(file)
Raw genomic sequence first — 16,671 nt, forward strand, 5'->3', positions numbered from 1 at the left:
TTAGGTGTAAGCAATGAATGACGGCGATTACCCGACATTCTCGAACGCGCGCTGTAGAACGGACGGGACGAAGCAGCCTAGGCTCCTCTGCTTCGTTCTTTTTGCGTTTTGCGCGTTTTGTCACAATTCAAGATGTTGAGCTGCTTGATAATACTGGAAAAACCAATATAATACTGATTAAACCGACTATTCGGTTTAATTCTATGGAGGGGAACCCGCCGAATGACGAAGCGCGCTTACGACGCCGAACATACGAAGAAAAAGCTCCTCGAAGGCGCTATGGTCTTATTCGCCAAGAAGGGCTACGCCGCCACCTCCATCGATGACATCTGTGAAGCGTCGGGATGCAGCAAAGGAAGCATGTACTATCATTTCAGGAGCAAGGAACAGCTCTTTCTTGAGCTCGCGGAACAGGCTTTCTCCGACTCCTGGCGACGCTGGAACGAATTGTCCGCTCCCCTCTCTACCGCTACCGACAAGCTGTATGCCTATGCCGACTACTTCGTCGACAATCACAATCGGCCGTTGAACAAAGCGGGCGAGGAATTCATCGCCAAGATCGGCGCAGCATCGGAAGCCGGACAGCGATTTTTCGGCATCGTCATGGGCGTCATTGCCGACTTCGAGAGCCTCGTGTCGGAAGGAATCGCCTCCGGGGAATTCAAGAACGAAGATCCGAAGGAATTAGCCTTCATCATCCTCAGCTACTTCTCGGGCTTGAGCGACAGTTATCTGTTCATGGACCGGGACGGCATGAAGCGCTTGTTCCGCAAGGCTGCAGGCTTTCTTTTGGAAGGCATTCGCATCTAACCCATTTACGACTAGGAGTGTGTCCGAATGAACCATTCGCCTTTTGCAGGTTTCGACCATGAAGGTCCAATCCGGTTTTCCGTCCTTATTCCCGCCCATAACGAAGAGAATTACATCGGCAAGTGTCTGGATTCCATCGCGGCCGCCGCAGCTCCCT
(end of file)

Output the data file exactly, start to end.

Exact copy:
Raw genomic sequence first — 16,671 nt, forward strand, 5'->3', positions numbered from 1 at the left:
TTAGGTGTAAGCAATGAATGACGGCGATTACCCGACATTCTCGAACGCGCGCTGTAGAACGGACGGGACGAAGCAGCCTAGGCTCCTCTGCTTCGTTCTTTTTGCGTTTTGCGCGTTTTGTCACAATTCAAGATGTTGAGCTGCTTGATAATACTGGAAAAACCAATATAATACTGATTAAACCGACTATTCGGTTTAATTCTATGGAGGGGAACCCGCCGAATGACGAAGCGCGCTTACGACGCCGAACATACGAAGAAAAAGCTCCTCGAAGGCGCTATGGTCTTATTCGCCAAGAAGGGCTACGCCGCCACCTCCATCGATGACATCTGTGAAGCGTCGGGATGCAGCAAAGGAAGCATGTACTATCATTTCAGGAGCAAGGAACAGCTCTTTCTTGAGCTCGCGGAACAGGCTTTCTCCGACTCCTGGCGACGCTGGAACGAATTGTCCGCTCCCCTCTCTACCGCTACCGACAAGCTGTATGCCTATGCCGACTACTTCGTCGACAATCACAATCGGCCGTTGAACAAAGCGGGCGAGGAATTCATCGCCAAGATCGGCGCAGCATCGGAAGCCGGACAGCGATTTTTCGGCATCGTCATGGGCGTCATTGCCGACTTCGAGAGCCTCGTGTCGGAAGGAATCGCCTCCGGGGAATTCAAGAACGAAGATCCGAAGGAATTAGCCTTCATCATCCTCAGCTACTTCTCGGGCTTGAGCGACAGTTATCTGTTCATGGACCGGGACGGCATGAAGCGCTTGTTCCGCAAGGCTGCAGGCTTTCTTTTGGAAGGCATTCGCATCTAACCCATTTACGACTAGGAGTGTGTCCGAATGAACCATTCGCCTTTTGCAGGTTTCGACCATGAAGGTCCAATCCGGTTTTCCGTCCTTATTCCCGCCCATAACGAAGAGAATTACATCGGCAAGTGTCTGGATTCCATCGCGGCCGCCGCAGCTCCCT